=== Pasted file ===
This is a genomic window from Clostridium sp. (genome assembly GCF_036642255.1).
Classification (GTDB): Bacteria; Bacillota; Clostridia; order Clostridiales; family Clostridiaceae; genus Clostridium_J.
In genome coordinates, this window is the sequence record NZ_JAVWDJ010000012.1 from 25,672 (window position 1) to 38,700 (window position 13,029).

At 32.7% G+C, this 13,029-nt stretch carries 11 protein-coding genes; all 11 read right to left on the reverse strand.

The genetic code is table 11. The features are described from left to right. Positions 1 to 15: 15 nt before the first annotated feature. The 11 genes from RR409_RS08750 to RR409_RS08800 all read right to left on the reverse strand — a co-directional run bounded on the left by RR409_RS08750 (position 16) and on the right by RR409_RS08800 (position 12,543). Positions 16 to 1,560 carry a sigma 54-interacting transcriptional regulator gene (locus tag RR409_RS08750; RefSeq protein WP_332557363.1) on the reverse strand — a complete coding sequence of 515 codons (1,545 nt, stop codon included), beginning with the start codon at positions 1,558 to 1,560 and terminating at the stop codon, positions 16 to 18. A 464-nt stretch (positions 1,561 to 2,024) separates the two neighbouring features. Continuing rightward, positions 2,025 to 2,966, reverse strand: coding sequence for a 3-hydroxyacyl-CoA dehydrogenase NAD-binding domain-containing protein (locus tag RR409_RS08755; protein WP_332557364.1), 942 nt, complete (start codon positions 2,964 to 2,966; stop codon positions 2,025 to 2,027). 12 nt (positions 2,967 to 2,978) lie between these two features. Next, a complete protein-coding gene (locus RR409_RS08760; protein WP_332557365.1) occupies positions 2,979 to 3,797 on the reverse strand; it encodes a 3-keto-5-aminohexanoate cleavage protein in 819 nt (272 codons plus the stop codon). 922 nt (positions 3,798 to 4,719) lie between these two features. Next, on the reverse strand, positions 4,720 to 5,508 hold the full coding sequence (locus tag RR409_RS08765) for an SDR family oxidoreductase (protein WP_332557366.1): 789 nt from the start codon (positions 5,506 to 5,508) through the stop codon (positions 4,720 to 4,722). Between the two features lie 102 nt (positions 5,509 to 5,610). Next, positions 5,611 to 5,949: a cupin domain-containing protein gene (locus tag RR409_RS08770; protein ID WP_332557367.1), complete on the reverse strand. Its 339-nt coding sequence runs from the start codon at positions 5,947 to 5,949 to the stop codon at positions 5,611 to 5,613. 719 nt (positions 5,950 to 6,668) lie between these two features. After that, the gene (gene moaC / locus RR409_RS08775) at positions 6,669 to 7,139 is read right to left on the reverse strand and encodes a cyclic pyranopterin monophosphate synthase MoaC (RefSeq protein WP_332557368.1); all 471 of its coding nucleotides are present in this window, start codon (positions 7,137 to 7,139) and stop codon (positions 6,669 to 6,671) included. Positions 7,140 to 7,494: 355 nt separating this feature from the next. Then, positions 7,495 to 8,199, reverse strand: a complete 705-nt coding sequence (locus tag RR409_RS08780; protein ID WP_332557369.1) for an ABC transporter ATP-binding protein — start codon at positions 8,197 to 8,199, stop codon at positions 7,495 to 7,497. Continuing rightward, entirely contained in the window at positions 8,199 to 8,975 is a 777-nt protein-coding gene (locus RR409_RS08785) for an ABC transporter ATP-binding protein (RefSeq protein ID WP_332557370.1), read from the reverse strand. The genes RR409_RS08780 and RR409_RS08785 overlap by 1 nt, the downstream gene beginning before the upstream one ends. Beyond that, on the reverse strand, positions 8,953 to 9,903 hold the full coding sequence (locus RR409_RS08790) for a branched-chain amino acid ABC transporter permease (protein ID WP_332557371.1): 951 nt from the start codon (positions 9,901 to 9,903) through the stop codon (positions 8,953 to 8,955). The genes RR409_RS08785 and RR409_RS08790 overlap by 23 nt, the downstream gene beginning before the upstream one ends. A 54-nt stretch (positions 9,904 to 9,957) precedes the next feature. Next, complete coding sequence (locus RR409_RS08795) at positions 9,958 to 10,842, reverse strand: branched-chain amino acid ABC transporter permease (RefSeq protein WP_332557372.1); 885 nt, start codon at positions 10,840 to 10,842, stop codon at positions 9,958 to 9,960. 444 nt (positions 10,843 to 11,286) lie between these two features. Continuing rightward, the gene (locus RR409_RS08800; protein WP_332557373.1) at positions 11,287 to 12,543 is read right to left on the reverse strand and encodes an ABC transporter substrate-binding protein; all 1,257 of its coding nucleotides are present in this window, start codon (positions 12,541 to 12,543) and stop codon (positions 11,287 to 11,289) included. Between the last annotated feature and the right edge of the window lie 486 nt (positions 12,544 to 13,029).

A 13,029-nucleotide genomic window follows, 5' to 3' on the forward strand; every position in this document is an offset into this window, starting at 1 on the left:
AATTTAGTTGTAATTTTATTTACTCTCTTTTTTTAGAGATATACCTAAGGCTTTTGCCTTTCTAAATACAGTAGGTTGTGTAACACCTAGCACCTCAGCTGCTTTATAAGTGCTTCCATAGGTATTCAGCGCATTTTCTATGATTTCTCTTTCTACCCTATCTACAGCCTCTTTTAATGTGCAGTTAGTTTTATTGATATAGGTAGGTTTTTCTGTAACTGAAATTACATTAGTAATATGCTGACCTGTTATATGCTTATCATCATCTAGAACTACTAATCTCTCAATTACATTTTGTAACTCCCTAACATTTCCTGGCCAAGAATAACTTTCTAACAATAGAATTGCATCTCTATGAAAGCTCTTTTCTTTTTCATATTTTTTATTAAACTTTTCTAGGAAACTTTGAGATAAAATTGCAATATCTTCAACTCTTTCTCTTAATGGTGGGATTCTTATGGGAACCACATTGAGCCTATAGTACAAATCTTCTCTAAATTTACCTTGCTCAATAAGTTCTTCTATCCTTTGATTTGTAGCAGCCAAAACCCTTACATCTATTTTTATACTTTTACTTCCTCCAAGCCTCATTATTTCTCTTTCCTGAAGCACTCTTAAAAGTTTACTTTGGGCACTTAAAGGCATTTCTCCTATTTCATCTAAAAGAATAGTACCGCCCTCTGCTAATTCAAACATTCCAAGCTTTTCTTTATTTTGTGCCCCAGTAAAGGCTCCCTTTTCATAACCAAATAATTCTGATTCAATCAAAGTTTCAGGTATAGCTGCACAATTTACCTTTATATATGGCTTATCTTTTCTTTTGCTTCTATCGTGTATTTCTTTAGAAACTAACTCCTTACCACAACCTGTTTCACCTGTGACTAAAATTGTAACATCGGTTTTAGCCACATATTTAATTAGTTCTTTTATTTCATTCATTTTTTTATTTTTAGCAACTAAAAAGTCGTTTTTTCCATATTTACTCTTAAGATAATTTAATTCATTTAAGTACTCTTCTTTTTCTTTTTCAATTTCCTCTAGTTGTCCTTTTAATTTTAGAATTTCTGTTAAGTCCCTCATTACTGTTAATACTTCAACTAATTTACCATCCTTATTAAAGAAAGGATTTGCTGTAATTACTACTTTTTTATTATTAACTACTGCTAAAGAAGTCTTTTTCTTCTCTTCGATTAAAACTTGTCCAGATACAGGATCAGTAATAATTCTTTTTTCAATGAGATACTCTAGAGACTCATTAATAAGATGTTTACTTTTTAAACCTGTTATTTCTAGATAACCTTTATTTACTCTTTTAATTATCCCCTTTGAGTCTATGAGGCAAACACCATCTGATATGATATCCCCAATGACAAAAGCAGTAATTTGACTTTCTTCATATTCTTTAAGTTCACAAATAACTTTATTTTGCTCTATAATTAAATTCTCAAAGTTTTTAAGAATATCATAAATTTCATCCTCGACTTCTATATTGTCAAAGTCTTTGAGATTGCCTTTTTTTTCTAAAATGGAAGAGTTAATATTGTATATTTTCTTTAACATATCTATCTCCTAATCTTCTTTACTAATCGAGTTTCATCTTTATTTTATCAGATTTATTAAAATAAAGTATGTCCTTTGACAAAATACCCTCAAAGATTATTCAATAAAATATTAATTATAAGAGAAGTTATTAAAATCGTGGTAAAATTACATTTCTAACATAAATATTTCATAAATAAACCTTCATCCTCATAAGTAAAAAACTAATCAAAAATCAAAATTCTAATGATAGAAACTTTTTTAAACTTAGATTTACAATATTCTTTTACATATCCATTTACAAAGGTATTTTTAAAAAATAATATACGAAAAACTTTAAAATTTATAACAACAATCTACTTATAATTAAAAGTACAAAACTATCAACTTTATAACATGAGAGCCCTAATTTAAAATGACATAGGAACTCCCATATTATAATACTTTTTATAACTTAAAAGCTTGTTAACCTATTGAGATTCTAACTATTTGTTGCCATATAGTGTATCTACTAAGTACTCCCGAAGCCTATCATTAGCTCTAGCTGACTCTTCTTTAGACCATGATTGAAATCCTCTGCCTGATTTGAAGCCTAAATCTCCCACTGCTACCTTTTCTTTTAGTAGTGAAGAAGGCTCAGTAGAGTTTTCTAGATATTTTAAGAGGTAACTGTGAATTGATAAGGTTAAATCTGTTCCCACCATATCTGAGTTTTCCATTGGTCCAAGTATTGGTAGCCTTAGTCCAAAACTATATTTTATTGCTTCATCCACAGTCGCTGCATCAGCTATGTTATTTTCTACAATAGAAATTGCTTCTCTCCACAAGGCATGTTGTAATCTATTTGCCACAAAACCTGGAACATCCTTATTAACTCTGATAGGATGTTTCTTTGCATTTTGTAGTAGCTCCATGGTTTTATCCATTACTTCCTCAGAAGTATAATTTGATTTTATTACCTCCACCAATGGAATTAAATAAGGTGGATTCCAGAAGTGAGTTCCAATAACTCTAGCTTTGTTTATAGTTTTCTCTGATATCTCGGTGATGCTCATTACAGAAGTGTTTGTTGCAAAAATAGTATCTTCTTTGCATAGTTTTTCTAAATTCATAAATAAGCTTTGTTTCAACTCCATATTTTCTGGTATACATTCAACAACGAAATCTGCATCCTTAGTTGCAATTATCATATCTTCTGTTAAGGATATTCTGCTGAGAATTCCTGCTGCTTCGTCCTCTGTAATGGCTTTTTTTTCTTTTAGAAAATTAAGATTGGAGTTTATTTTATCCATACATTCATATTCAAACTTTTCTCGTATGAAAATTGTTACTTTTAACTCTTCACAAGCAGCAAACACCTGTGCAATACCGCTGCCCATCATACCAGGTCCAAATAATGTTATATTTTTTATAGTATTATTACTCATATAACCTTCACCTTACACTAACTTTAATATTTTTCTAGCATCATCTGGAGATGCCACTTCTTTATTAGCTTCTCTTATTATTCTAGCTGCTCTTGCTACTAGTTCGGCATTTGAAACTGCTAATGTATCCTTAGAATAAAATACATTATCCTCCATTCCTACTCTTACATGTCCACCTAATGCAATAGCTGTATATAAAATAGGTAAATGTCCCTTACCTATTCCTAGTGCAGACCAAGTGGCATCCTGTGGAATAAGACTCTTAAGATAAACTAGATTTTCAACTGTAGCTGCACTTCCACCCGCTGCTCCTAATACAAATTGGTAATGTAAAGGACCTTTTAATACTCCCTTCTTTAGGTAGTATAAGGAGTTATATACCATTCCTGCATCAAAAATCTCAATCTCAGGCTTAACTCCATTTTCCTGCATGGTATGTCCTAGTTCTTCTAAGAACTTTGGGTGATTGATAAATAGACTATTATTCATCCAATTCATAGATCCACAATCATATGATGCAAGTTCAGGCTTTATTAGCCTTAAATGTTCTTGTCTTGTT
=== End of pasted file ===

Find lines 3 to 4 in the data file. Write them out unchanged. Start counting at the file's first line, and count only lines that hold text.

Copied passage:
In genome coordinates, this window is the sequence record NZ_JAVWDJ010000012.1 from 25,672 (window position 1) to 38,700 (window position 13,029).

At 32.7% G+C, this 13,029-nt stretch carries 11 protein-coding genes; all 11 read right to left on the reverse strand.